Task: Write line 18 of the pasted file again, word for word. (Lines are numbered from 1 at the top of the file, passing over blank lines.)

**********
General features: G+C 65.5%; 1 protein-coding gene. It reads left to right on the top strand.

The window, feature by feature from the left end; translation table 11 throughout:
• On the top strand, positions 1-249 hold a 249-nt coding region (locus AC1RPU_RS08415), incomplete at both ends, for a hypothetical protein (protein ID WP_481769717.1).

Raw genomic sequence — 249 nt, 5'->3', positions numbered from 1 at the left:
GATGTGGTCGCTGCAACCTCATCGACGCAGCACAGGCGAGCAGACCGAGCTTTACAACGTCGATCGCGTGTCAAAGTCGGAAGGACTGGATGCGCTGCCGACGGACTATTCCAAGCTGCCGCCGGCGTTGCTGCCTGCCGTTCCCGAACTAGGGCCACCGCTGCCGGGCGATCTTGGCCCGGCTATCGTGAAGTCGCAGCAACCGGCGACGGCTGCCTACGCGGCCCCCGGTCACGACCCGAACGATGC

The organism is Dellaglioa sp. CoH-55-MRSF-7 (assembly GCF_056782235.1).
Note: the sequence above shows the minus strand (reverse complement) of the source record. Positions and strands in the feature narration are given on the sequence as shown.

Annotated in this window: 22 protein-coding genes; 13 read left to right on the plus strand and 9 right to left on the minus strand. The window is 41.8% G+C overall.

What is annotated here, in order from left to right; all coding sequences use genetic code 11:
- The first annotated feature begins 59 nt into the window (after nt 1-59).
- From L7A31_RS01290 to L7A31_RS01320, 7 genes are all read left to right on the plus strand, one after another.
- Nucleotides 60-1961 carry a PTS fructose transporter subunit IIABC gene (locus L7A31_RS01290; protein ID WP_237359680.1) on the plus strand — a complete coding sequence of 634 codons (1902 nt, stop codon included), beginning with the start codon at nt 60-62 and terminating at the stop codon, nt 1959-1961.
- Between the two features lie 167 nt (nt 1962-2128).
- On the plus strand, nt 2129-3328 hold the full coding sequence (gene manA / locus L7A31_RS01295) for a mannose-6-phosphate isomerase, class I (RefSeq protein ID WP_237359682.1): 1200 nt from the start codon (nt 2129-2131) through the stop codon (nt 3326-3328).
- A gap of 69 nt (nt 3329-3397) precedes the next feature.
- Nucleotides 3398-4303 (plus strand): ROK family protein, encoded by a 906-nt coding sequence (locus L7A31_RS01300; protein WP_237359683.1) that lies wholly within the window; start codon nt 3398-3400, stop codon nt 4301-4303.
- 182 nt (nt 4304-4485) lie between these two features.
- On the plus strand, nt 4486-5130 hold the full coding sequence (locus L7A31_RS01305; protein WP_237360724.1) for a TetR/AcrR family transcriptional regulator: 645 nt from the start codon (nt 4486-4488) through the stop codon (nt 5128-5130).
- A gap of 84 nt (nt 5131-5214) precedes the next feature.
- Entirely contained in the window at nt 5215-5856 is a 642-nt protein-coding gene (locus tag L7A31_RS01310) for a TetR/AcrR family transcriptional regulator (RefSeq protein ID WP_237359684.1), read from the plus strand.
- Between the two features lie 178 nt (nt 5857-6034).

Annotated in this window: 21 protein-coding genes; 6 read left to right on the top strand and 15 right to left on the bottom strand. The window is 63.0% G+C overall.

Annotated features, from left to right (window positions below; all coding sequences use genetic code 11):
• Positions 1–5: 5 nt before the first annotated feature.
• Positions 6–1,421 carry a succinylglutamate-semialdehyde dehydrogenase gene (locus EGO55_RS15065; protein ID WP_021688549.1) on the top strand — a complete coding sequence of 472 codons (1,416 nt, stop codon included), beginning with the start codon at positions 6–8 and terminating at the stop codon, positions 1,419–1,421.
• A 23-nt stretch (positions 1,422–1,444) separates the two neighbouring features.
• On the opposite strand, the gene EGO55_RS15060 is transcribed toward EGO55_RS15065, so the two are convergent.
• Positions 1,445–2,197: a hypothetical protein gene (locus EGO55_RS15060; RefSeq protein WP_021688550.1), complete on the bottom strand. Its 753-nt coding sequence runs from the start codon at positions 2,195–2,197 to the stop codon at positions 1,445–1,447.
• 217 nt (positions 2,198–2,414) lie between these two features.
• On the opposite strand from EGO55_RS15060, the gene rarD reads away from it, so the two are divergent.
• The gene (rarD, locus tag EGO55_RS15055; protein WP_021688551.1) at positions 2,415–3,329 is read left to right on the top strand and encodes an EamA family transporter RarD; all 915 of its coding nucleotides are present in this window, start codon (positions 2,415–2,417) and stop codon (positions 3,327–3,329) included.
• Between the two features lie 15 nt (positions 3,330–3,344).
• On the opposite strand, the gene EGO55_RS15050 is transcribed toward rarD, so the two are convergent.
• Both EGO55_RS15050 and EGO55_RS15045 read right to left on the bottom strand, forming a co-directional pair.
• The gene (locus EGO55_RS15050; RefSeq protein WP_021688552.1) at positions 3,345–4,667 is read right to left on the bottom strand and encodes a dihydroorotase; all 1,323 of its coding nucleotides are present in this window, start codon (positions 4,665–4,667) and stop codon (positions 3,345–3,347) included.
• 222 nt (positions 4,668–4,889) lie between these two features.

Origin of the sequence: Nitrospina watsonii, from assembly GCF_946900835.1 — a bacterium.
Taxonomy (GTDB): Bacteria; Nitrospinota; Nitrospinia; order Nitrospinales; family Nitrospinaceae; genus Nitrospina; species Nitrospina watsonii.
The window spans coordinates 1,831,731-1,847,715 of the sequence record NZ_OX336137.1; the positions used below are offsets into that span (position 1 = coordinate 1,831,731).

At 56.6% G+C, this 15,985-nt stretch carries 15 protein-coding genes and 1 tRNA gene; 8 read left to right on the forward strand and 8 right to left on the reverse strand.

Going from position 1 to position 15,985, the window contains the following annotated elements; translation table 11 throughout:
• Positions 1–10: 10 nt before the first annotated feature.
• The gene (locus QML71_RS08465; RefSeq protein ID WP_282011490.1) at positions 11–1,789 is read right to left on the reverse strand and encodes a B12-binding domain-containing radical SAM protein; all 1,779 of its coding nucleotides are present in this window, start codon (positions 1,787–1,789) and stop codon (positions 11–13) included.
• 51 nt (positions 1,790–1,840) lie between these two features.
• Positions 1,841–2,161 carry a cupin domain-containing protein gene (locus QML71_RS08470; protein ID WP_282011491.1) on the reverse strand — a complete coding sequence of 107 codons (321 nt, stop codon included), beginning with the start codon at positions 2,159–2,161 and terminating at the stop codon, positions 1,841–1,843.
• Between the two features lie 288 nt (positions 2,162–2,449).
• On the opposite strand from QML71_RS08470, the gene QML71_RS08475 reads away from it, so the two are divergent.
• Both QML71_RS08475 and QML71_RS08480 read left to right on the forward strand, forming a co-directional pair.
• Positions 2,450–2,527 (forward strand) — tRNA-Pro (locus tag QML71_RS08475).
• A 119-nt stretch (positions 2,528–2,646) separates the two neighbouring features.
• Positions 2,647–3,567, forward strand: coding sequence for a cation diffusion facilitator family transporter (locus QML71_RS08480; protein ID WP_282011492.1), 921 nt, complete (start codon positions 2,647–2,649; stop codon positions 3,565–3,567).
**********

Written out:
- On the plus strand, nt 4486-5130 hold the full coding sequence (locus L7A31_RS01305; protein WP_237360724.1) for a TetR/AcrR family transcriptional regulator: 645 nt from the start codon (nt 4486-4488) through the stop codon (nt 5128-5130).